NSW and Jillaroos fullback Sammy Bremner is excited to be one of the next inspirations for young girls playing rugby league.
Growing up, like most young girls until now, Bremner never saw women playing league.
When she turned on the TV, she would see the men playing the game and never thought girls could play at such a high level but with the introduction of the NRL Women's Premiership, this is changing.
Young girls will now have the chance to turn on their TV's in September, when the inaugural season kicks-off, and see women playing rugby league.
Not only this but pathways have allowed them to keep playing.
"I'm honoured to be part of what can be inspirational for young girls, they can not just turn on the TV and watch women play rugby, they can join up to their local club and they don't have to stop when they are 12 years old, they can keep playing," Bremner said.
"I'm so happy there is a pathway for girls.
"I know how much opportunity it has brought me, I'm feeling so excited that it can do the exact same thing for girls to come in the future," she said.
That's just the tip of the iceberg for women's rugby league this year with the inaugural Women's State of Origin to come on June 22 at the famous North Sydney Oval.
But up until now, the match between the Queensland Maroons and New South Wales Blues, a series which first started in 1980 for the men and in 1999 for women, has been known at the Interstate Challenge.
For the players, they never understood why it was a different name despite everything else about the game being the same.
"We knew we played the same game, the same rules, we played against Queensland and we did the hard yards, we weren't sure why it wasn't Origin," Bremner said.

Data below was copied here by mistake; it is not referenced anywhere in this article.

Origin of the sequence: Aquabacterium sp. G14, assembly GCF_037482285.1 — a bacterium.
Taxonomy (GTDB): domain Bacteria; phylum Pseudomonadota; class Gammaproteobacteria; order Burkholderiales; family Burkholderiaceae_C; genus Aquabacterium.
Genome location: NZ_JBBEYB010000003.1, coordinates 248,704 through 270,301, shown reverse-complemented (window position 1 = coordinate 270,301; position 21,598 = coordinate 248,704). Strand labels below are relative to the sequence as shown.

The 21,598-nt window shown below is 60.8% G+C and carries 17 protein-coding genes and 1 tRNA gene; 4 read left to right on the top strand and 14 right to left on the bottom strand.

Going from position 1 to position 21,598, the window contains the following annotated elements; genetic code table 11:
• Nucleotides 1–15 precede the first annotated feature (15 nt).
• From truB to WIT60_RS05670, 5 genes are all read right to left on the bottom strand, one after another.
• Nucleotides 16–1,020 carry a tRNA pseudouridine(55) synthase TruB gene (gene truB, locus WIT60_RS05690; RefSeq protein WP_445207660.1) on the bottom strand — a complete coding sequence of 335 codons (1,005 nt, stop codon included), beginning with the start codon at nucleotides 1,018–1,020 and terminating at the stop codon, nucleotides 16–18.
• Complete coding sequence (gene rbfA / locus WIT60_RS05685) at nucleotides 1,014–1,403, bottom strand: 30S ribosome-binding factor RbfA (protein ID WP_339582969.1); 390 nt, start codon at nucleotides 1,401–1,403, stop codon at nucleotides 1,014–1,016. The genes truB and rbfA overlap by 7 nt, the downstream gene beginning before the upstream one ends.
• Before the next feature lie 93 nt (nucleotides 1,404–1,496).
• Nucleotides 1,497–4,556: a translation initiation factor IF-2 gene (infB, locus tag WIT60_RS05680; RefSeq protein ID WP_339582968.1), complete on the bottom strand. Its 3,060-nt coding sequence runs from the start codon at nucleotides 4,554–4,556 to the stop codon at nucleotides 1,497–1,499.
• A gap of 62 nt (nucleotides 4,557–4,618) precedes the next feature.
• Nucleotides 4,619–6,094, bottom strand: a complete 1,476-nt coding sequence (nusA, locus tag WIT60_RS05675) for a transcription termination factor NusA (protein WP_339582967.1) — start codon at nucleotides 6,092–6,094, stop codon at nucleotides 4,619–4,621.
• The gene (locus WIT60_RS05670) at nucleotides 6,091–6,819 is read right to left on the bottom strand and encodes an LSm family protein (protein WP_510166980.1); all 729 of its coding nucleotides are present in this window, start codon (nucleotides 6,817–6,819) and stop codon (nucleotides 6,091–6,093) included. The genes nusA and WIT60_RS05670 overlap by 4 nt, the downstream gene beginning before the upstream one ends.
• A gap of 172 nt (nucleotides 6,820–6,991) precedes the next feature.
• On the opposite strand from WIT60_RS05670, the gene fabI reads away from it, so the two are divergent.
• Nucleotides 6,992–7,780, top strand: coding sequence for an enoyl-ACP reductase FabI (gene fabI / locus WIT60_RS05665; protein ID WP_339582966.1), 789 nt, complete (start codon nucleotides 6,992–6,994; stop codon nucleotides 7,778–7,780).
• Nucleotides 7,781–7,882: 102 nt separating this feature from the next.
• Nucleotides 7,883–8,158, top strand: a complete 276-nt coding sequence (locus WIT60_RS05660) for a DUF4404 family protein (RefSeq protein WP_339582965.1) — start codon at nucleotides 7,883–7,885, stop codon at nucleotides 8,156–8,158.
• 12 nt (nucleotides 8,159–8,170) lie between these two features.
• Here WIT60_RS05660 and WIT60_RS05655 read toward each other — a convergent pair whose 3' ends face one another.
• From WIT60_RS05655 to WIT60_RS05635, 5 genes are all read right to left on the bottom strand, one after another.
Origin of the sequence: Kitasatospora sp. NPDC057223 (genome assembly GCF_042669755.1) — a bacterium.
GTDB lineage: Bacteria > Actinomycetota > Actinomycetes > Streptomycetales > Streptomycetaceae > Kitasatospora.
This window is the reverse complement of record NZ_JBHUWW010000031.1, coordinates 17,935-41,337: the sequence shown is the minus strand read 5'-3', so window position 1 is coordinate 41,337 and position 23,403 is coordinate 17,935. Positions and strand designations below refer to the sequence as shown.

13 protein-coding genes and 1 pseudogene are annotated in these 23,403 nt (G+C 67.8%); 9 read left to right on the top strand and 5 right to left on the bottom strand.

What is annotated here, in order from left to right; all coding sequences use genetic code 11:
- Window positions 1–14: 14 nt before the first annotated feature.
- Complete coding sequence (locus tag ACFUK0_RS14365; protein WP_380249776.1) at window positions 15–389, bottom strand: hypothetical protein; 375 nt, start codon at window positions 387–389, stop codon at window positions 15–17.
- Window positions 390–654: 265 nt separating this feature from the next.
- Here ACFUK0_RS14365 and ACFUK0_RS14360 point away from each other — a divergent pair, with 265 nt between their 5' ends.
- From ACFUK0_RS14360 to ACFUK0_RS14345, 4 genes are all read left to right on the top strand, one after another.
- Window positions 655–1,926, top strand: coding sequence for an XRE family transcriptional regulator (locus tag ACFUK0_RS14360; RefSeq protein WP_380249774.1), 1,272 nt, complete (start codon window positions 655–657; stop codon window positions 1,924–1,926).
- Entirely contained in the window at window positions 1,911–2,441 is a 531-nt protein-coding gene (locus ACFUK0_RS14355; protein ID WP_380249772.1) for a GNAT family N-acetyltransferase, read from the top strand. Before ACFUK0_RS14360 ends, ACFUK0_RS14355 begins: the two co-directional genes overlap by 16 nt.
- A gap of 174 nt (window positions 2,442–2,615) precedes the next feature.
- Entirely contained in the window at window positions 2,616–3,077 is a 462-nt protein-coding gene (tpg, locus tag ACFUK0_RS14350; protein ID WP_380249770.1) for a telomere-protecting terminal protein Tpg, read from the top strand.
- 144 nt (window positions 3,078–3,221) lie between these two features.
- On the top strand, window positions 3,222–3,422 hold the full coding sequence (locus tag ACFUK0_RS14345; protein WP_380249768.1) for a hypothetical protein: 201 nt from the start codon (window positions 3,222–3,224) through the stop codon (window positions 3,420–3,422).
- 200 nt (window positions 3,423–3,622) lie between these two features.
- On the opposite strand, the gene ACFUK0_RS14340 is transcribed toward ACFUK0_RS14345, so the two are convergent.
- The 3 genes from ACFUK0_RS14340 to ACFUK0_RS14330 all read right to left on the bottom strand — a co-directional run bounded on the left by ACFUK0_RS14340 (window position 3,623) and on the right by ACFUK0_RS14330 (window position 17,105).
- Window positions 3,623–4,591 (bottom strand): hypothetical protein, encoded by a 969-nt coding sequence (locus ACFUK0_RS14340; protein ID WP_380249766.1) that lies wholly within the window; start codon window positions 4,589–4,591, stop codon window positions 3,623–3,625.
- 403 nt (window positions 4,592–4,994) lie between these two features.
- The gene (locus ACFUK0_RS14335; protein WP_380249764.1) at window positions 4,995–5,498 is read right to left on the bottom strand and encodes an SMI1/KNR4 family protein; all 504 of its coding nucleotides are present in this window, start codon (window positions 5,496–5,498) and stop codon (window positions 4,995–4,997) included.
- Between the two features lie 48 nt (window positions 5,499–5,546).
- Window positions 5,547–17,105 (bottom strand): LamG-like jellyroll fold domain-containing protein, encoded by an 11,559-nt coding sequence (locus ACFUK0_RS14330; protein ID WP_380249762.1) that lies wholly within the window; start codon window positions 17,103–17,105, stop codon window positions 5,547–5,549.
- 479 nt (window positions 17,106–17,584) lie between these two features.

However, the change will benefit the public more than the players as they will know this is the same game they've been watching and hearing from the men for the last 38 years.
It's not only the public and NRL who are onboard with supporting women's rugby league but companies like Canterbury who Bremner joined forces with 12 months ago.
Bremner, who is big on staying true to herself, has a lot of opportunities pop up but with Canterbury, she is right at home.
"I think it is unreal that a brand that is known for creating men's rugby league jerseys and training gear also wants to include females in the game," she said.
"People with a big brand would usually wait until something is completely successful but Canterbury took me and the women's game under their wing at the early stages."
It's set to be a monumental and history-making few months with a smorgasbord of women's rugby league on offer with Bremner happy to be back out playing the game she loves.
She suffered five injuries in the space of 12 months including a torn ligament in my hand, a torn quad and a fractured fibula which ruled her out of the World Cup final against New Zealand at the end of 2017.
While Bremner is naturally competitive and has always strived to be the best and do the best for her team, her outlook on games has changed since a horror injury ridden 2017.
"I didn't realise how stressful it was being ruled out again until I was allowed to come back and return to play," she said.
"It just feels like a big weight has been lifted off my shoulders.
"I think about playing differently, I'm just grateful to finish every game and its a different view for someone who is very competitive," Bremner said.
Bremner is back on the field tomorrow at the National Championships on Gold Coast where she will be representing NSW Country.